Chard with a Spanish-Moorish Twist (Catalan Chard)

January 30, 2013

Rainbow Chard

This is one of those recipes that I find myself making again and again. There is something so very comforting about the interplay of soft greens, sweet raisins and rich toasted nuts that has made this recipe a favourite vegetable dish for our family all winter. It’s getting to the point where I am making it at least once a week, and still we have no leftovers.

That’s when I know a recipe is ready for the blog.

I first learned how to make this during my culinary tour of Spain last year. Many regional Spanish cuisines have a significant Moorish influence from the hundreds of years of Arab rule during the Middles Ages. The use of dried fruits and nuts in this dish is typical of Moorish-Spanish recipes. And it’s a winner.

The real name for this recipe is Catalan Spinach (or Chard) and it is commonly served cold or room temp as an item for tapas. However, we have been eating it warm as a side dish with grilled meats, sausages and fish.

And when I say ‘we’, I mean my husband and I. Our kids are not big fans (although they love greens in other incarnations). But, to be honest, we are not trying all that hard to get the kids to eat Catalan Chard – we want it ALL for ourselves! Mwa-ha-ha-ha-ha-ha!

Catalan chard with raisins and pinenuts

serves 6 to 10 for tapas, 4 for dinner
This delicious and simple recipe can be made with either spinach or chard.
Roasted sunflower seeds or chopped toasted cashews can be used in place of the pine nuts.

1 to 1.5 lb fresh spinach or chard leaves, washed, drained and chopped (leaves from two big bunches; 8 cups packed chopped)
1 cup diced onion (1 smallish onion, or 1/2 largish onion)
¼ cup dark raisins
¼ cup pine nuts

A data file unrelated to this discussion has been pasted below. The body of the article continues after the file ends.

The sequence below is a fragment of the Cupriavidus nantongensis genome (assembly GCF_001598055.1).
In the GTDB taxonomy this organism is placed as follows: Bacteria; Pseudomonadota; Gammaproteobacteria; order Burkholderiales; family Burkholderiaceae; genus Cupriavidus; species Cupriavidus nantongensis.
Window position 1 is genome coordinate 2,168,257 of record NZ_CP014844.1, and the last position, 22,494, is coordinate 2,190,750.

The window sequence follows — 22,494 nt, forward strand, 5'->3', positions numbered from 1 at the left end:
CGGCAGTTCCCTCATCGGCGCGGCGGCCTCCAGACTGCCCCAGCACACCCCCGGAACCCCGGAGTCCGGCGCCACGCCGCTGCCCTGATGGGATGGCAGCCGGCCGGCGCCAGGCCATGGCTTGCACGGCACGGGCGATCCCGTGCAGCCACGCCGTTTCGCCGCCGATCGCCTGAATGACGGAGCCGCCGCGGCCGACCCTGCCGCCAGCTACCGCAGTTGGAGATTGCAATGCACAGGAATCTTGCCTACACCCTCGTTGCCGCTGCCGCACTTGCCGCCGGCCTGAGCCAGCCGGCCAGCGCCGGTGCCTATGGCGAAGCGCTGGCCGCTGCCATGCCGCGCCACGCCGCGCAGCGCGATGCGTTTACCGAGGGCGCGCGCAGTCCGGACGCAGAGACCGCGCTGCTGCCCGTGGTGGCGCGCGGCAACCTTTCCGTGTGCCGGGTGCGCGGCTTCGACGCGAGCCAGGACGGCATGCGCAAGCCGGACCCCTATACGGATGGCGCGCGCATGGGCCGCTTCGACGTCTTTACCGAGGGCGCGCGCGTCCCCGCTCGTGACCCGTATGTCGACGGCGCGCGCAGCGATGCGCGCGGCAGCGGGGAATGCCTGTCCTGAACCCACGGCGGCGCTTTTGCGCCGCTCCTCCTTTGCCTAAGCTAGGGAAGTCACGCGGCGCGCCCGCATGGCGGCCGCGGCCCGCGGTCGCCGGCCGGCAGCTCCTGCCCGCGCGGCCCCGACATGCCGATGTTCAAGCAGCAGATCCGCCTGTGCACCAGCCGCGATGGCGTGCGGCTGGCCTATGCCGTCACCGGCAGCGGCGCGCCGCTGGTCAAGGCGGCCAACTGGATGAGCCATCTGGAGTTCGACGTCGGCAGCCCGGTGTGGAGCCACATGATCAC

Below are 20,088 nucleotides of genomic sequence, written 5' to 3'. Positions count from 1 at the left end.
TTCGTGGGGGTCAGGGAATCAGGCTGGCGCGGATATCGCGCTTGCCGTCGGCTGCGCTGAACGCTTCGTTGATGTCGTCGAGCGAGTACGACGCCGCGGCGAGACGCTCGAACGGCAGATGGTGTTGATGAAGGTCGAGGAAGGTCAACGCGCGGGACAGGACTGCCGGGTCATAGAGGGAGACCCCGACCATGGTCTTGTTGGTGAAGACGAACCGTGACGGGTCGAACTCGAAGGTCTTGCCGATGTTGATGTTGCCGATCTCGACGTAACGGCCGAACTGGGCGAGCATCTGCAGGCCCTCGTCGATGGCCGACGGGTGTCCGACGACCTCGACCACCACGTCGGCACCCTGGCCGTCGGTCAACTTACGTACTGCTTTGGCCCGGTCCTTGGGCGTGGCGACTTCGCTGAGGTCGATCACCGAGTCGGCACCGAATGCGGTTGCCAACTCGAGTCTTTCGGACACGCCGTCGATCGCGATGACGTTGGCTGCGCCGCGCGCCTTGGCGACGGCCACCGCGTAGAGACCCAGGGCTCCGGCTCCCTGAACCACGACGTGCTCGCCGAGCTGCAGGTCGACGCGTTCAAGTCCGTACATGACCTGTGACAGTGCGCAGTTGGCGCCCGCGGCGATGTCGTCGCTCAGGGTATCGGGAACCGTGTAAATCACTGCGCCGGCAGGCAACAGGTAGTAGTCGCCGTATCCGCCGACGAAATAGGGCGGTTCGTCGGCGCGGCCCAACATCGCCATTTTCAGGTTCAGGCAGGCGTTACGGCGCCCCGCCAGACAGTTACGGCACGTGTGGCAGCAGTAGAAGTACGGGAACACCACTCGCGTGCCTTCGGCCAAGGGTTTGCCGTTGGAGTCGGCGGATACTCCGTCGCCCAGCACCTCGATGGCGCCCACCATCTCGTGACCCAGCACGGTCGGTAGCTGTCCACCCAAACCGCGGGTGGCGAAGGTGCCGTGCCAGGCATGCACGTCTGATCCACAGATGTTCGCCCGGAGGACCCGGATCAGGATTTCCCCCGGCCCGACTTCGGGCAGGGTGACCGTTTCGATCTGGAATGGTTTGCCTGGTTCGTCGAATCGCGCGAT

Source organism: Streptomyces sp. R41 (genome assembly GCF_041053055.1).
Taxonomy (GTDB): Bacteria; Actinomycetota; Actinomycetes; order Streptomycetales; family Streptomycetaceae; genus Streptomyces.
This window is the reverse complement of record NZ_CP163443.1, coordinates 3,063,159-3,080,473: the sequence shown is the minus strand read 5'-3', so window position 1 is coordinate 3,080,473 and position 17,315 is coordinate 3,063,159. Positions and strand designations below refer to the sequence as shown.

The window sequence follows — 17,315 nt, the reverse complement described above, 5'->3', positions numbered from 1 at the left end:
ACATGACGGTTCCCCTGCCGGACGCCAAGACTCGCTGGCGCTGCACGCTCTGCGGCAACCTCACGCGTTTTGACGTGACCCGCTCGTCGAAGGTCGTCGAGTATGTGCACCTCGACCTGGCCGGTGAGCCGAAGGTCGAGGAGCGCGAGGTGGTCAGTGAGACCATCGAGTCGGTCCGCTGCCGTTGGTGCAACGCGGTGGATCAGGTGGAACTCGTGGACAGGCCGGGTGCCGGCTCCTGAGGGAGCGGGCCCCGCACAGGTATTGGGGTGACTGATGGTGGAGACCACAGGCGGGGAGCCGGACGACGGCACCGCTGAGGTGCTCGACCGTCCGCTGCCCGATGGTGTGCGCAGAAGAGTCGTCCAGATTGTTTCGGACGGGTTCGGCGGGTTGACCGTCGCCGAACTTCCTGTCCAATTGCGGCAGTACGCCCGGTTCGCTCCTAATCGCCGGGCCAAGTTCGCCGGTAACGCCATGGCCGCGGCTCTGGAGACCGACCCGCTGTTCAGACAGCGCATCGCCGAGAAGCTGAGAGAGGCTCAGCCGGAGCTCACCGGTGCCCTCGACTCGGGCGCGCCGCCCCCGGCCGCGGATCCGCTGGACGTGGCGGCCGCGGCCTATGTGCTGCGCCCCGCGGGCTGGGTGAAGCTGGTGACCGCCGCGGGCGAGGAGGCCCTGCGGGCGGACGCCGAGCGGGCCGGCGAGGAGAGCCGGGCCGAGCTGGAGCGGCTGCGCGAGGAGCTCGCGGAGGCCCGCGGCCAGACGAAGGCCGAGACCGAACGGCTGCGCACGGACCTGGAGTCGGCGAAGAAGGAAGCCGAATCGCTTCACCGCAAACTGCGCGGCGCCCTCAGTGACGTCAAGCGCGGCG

3 Tb extra virgin olive oil or butter, or a mixture
½ tsp salt
1/4 tsp freshly ground black pepper

In a medium saucepan, heat 1 tsp of the olive oil over medium-low heat. Add the pine nuts and toast, stirring constantly, for about 2 to 3 minutes, until nuts are evenly golden. Remove the pine nuts to a plate. Alternatively, toast the pine nuts in a preheated oven or toaster oven for 5 minutes, stirring a few times while toasting.
Also, you can use already-roasted pine nuts that are just, you know, casually sitting in the cupboard next to the macadamia nuts and dried wild blueberries :)

Heat the remaining olive oil or butter in a wide saucepan over medium-high heat.  Add the diced onion and sauté until softened; reduce heat to medium or medium-low and continue to saute until they are a light gold, about 15 minutes in total. Don’t rush this. This is what your onions should look like:

onions cooked till golden

If you are in a hurry, use 3 cloves of sliced garlic instead of the onion and saute until light gold, about 2 minutes, before proceeding with the recipe. I once used a bunch of chives, sliced, and sauteed those for 2 minutes. It worked well.

Once the onions (or garlic) are ready, add the chard or spinach leaves (in batches, if necessary) along with the raisins, salt and pepper. (If the greens are very dry, or the onions appear to be burning, add a few tablespoons of water to the pan first.) Stir to mix everything well, cover, increase heat to medium-high, and steam for a minute or two. Remove cover, reduce heat to medium, and saute, stirring frequently, until the greens are soft and tender, the raisins are plump, and the water in the pan is mostly evaporated. This will take less time for spinach than for chard, somewhere between 4 and 8 minutes, depending on the type of green. Cook longer if you like it softer.

Stir in the pine nuts and a small drizzle of oil, if desired. Serve immediately. (I usually sprinkle the pine nuts over the top of each serving.)

Comments (7)

    1. It’s my understanding that the term ‘Moors’ does not apply to any specific group of people, but was rather a catch-all term that Europeans of the Middle Ages and the early modern period variously applied to Arabs, North African Berbers, and Muslims of dark complexion.

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